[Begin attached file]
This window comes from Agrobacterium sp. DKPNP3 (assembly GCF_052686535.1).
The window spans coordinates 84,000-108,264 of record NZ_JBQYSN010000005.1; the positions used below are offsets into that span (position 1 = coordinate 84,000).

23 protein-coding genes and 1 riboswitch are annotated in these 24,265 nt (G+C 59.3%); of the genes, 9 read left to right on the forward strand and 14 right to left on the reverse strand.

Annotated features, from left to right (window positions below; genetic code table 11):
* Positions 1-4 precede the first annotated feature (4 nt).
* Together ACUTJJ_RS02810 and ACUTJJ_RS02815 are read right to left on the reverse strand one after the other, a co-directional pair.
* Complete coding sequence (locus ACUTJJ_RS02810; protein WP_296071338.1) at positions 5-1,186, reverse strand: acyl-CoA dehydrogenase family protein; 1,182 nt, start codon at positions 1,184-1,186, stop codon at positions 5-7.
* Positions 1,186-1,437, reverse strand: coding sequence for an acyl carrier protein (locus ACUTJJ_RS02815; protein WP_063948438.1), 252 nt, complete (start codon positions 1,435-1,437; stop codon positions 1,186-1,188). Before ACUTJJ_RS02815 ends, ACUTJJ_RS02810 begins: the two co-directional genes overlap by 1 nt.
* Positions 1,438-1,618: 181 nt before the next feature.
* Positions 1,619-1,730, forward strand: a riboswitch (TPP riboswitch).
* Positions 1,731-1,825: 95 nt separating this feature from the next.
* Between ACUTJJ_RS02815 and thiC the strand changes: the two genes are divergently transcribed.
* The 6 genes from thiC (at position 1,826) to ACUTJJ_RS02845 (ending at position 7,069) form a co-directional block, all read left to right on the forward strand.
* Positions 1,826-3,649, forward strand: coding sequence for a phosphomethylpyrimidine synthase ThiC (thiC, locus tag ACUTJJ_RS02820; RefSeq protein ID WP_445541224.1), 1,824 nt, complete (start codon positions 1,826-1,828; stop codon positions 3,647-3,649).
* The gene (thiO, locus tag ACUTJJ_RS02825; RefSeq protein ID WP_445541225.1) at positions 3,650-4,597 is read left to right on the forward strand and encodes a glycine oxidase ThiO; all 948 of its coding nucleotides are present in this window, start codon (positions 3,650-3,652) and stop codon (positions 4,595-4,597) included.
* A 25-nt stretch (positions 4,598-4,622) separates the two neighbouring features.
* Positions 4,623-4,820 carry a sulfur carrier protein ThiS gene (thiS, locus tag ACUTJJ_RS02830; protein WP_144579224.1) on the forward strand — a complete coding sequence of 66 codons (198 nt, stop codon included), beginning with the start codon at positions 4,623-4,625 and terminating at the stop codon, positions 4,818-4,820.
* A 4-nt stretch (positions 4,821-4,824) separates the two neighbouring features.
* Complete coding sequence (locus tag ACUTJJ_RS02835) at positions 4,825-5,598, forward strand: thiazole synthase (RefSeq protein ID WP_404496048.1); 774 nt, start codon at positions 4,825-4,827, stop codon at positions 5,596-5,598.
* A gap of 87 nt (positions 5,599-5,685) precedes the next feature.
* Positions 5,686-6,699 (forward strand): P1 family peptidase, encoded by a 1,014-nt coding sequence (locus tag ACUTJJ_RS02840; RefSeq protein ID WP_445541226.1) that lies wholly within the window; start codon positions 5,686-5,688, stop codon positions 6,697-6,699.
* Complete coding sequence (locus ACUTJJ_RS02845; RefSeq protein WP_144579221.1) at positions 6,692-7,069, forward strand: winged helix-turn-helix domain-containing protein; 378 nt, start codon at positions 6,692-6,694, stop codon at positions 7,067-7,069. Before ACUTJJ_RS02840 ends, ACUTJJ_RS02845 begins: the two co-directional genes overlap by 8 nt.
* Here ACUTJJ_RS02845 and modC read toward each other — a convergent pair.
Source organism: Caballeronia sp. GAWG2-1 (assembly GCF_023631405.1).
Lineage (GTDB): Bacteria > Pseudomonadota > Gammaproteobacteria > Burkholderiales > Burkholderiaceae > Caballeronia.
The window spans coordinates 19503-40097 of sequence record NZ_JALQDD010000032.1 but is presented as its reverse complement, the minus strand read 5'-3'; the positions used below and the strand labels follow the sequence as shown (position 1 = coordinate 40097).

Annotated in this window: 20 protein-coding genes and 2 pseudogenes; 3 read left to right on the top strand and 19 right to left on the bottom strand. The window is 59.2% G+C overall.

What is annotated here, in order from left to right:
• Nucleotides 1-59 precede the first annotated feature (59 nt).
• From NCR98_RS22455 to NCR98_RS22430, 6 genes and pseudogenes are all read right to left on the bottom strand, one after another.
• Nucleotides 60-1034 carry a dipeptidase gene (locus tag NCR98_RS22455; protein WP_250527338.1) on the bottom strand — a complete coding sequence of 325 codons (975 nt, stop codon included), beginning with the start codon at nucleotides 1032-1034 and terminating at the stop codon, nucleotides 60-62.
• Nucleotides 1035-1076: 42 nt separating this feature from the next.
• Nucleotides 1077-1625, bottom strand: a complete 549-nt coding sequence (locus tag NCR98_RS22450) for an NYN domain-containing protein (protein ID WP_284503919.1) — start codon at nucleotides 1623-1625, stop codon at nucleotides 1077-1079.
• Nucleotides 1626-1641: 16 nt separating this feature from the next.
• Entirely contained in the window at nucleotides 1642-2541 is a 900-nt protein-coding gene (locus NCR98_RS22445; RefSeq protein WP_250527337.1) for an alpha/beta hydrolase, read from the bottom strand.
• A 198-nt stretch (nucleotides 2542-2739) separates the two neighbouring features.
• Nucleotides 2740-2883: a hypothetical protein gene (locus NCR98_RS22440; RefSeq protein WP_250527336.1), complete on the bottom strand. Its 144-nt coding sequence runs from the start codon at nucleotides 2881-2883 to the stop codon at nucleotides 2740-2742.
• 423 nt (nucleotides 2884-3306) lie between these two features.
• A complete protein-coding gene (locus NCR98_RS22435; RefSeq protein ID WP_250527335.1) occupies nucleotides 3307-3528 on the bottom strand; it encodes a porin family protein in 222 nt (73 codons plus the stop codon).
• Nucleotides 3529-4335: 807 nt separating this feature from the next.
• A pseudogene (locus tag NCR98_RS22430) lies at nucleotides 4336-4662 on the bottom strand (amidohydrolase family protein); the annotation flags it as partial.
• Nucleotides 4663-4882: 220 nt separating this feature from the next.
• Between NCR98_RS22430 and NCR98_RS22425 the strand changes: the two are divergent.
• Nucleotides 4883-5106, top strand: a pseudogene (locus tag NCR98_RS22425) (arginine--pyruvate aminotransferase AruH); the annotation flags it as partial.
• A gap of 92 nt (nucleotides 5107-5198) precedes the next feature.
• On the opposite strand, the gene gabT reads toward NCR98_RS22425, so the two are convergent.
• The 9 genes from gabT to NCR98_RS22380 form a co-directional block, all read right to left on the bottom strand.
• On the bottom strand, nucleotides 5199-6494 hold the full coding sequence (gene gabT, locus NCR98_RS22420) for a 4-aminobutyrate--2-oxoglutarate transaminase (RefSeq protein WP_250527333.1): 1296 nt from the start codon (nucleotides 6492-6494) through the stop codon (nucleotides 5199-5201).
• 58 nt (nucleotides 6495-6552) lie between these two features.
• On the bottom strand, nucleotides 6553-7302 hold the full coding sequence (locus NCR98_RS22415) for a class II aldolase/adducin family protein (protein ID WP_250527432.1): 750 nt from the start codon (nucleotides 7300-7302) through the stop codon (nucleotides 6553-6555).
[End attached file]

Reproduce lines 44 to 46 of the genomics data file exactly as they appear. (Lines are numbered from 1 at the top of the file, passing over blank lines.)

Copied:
• Nucleotides 4883-5106, top strand: a pseudogene (locus tag NCR98_RS22425) (arginine--pyruvate aminotransferase AruH); the annotation flags it as partial.
• A gap of 92 nt (nucleotides 5107-5198) precedes the next feature.
• On the opposite strand, the gene gabT reads toward NCR98_RS22425, so the two are convergent.